Alport Syndrome

Alport Syndrome - family life, hobbies and interests

Family life and family relationships were extremely important to many of the people we talked to. Family ties are important to many because Alport Syndrome is often inherited genetically through parents and/or grandparents. Alport Syndrome can also affect the relationship between family members such as siblings. In these ways it often links generations together in powerful and sometimes painful ways. We spoke to individuals as well as families and carers to understand the impact on family life, and the importance of hobbies and interests. 

People talked about how their family values and ‘family culture’ affected them as they grew up (see also: People’s attitude to Alport Syndrome and their outlook for the future). Some spoke about their childhood memories and several recounted particular phrases by family members which had stayed with them throughout their lives. Paul said that his mum always told him "You've got to work harder than the next person, to keep level with them” which influenced his attitude to work. Debra said her dad was very private about his condition and she too herself doesn’t like to make announcements and tell people about it. Those whose families were positive, often wanted to create the same family culture with their own children and families. Lucy said her family’s attitude towards Alport Syndrome was to ‘normalise’ it, and that was the pattern she wanted to follow with her own children. Patrick and Kevin both said that Alport Syndrome had been normalised in their families which they found very helpful. Alan said that he grew up with a “pick yourself up” attitude instilled by his mum which he tried to follow.
Other talked about feeling isolated, and a few people didn’t feel very supported by their families. Sometimes people said they held quite different views to other family members. People spoke about seeking support from other people in similar situations through social media or charities. Others got support through their religious faith or through friends and relationships.
People often recalled memories and significant events happening in their families, for instance Mariam remembers feeling very isolated when she started experiencing hearing loss and her cousins didn’t play with her. Karen said that her brother Anthony bottled things up and didn’t always talk about his feelings, and sometimes resented how Alport Syndrome held him back in life. For those with parents who had Alport Syndrome, they recalled memories of growing up with dialysis machines in their homes or getting ‘the call’ for transplant.
People were grateful for the practical support from partners, carers and other family members. Jayne used to go to appointments with her sister which she found reassuring, and Debra said her dad would sometimes come with her to appointments when he was alive. Cynthia said that having Alport Syndrome had taken its toll on her husband who now had a stress-related illness. She said, “It’s worse for the person who's the carer, or the onlooker”. Paul said that after his third transplant a “cloud lifted” for him and his whole family and he wasn’t “grumpy anymore”. Parents often spoke about worrying about their children and spoke about the guilt they felt in passing on the Alport gene.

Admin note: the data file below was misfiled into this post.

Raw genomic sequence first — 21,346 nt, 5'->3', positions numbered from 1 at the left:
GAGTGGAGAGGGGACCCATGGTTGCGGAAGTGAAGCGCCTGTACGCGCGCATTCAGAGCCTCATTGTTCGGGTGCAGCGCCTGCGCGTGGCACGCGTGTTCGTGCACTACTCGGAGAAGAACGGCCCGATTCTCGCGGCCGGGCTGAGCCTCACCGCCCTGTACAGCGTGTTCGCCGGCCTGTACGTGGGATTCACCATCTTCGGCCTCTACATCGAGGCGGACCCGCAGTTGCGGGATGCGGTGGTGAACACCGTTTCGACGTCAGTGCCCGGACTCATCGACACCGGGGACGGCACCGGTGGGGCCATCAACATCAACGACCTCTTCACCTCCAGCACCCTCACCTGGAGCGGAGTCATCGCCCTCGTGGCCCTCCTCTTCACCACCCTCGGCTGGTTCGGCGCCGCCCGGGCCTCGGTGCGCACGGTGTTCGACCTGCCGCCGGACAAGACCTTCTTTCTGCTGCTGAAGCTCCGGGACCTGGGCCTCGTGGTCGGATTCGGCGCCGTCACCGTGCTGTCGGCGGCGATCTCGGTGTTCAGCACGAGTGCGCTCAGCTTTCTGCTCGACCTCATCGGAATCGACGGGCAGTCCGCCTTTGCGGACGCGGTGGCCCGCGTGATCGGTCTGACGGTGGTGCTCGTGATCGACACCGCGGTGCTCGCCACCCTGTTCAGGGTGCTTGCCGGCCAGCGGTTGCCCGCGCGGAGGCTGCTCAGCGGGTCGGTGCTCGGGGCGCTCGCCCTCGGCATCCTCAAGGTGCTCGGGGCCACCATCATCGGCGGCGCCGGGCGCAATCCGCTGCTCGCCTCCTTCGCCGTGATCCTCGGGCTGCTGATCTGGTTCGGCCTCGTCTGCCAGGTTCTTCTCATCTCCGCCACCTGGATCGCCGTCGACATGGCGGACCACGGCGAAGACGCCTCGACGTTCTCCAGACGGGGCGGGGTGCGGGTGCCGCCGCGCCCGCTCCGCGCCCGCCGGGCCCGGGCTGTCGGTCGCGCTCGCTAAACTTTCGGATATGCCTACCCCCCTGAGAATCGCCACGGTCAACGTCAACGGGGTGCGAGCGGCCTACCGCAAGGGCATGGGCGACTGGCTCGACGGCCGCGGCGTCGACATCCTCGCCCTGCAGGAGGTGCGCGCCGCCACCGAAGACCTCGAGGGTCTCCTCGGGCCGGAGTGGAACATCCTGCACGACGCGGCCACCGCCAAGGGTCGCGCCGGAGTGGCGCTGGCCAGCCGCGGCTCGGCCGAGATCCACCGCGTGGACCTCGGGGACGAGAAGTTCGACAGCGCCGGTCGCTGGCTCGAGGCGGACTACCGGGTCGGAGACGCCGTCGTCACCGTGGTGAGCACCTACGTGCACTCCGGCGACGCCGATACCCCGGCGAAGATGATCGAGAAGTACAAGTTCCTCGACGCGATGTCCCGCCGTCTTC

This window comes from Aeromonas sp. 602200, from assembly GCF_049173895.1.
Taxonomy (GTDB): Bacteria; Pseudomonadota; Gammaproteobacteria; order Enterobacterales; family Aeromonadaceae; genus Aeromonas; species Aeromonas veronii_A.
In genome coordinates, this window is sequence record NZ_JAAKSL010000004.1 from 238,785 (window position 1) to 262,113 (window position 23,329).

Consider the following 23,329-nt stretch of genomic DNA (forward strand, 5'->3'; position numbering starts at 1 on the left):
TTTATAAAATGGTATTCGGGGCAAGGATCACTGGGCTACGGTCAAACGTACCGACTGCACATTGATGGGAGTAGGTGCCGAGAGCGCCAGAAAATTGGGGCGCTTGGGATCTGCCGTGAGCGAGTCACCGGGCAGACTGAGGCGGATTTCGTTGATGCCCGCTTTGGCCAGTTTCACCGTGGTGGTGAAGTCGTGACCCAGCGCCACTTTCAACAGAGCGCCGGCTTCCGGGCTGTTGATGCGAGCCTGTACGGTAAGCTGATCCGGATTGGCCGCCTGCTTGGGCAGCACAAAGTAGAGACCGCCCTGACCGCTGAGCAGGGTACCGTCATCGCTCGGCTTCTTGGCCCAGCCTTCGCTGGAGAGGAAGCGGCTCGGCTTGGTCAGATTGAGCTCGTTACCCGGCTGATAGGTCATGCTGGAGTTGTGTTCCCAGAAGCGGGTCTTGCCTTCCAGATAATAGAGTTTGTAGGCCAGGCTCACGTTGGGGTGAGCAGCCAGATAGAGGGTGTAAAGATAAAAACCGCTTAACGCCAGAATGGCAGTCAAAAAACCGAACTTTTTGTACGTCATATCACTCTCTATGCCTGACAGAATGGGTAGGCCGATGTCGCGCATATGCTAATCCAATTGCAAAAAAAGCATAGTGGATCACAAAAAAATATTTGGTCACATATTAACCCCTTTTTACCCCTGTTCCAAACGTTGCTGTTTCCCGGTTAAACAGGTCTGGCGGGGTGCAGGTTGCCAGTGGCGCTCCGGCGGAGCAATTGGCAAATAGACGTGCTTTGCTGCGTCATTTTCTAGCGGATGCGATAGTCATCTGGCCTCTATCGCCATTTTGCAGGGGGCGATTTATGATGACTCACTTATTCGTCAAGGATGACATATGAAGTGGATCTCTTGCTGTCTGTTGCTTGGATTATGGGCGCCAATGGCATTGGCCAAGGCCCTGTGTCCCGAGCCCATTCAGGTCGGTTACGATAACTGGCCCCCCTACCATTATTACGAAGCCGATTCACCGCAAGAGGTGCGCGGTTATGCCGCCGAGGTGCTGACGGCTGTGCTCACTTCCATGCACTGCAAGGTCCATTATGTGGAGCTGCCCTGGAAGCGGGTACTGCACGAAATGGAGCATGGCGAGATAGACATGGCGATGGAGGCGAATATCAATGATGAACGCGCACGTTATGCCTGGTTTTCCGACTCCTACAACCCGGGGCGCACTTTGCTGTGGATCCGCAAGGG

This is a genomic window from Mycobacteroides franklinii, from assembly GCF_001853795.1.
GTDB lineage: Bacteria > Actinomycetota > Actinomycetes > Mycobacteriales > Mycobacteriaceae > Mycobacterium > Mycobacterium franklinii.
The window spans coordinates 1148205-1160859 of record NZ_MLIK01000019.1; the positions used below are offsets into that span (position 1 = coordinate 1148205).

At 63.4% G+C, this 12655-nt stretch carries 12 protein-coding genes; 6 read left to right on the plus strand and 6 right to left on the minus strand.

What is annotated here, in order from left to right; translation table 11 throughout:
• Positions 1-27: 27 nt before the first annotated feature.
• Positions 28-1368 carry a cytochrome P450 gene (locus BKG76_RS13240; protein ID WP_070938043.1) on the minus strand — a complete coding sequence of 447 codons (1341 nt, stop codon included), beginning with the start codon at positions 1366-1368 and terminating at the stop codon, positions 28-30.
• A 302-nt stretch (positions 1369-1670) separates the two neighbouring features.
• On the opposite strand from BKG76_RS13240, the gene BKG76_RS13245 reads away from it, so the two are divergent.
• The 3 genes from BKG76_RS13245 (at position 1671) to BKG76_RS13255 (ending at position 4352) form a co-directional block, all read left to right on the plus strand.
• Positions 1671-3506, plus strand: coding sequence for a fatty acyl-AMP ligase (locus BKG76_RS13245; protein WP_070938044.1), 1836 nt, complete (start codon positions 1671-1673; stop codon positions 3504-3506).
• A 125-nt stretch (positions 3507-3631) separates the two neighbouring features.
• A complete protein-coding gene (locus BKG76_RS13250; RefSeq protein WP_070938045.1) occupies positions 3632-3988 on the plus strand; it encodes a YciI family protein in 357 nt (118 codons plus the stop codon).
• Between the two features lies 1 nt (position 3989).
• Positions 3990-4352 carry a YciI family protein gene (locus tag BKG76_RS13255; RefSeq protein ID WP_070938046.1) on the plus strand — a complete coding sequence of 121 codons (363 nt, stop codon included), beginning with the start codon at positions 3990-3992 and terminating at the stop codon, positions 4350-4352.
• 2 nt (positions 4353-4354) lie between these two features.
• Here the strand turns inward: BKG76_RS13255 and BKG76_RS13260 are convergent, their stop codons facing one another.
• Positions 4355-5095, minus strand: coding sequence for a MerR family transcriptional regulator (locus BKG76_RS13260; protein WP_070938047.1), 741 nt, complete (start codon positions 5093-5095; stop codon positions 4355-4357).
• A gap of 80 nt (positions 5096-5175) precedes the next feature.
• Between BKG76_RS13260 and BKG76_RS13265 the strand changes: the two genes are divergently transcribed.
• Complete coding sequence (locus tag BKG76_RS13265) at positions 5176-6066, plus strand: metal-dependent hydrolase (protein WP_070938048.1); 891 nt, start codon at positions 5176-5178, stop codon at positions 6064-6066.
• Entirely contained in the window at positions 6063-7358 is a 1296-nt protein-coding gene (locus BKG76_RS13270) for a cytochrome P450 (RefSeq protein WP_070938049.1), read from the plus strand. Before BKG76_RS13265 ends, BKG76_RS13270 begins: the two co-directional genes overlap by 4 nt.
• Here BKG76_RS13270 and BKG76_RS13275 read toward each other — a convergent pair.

People said that they were often trying to balance everything and home life could be very busy. Amanda spoke about running back and forth to the hospital and that at one point her son had appointments with educational psychology, at his renal clinic, hearing clinic and an eye clinic. Robin spoke about how when he lived overseas his wife and him juggled work, caring for their children and appointments in the UK. Angela said, “I suppose I feel a bit like I'm trying to balance - you know - work, hospital, kids, house. Husband.” 

Hobbies and interests
People living with Alport Syndrome enjoyed a range of activities, interests and hobbies, including many different sports, volunteering, travelling and holidays. People spoke about doing these with their families and friends and often wanted to continue normal life. 

People said that having Alport Syndrome made them want to live life to the full and also sometimes to revaluate their lives to do different things. Michael said that Alport Syndrome acted as a “catalyst” for him doing lots of travelling and holidays now before he gets kidney failure. Mariam said that she did a lot of drawing when she was on dialysing at home before her transplant. Alan and Kevin both talked about studying and doing courses whilst doing dialysis. Several people explained how important it was to keep busy and maintain outside interests while waiting for treatment.
Younger people often talked about their career ambitions and sometimes how their plans had been influenced by having Alport Syndrome.
People frequently spoke about travelling and holidays, and how this was important for their enjoyment and relaxation. Several people said that insurance could be more expensive if you said you had Alport Syndrome. Michael said he typed Alport Syndrome into his insurance quote and the price quadrupled. People also spoke about arranging dialysis abroad and having to prepare for this.

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